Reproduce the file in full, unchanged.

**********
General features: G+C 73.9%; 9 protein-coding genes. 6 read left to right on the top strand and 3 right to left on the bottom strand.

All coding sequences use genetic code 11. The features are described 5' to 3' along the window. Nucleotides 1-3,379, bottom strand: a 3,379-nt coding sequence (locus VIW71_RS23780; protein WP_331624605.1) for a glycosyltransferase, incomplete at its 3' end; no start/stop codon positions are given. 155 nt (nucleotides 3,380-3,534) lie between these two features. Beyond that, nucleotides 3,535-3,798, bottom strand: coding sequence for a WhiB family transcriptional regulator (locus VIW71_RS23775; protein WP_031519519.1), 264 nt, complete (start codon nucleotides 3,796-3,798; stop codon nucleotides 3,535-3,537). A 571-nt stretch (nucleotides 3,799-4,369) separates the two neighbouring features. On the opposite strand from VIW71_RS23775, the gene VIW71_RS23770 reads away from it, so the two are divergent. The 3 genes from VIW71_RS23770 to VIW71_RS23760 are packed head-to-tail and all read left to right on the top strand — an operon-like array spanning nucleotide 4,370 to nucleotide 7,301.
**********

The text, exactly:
General features: G+C 73.9%; 9 protein-coding genes. 6 read left to right on the top strand and 3 right to left on the bottom strand.

All coding sequences use genetic code 11. The features are described 5' to 3' along the window. Nucleotides 1-3,379, bottom strand: a 3,379-nt coding sequence (locus VIW71_RS23780; protein WP_331624605.1) for a glycosyltransferase, incomplete at its 3' end; no start/stop codon positions are given. 155 nt (nucleotides 3,380-3,534) lie between these two features. Beyond that, nucleotides 3,535-3,798, bottom strand: coding sequence for a WhiB family transcriptional regulator (locus VIW71_RS23775; protein WP_031519519.1), 264 nt, complete (start codon nucleotides 3,796-3,798; stop codon nucleotides 3,535-3,537). A 571-nt stretch (nucleotides 3,799-4,369) separates the two neighbouring features. On the opposite strand from VIW71_RS23775, the gene VIW71_RS23770 reads away from it, so the two are divergent. The 3 genes from VIW71_RS23770 to VIW71_RS23760 are packed head-to-tail and all read left to right on the top strand — an operon-like array spanning nucleotide 4,370 to nucleotide 7,301.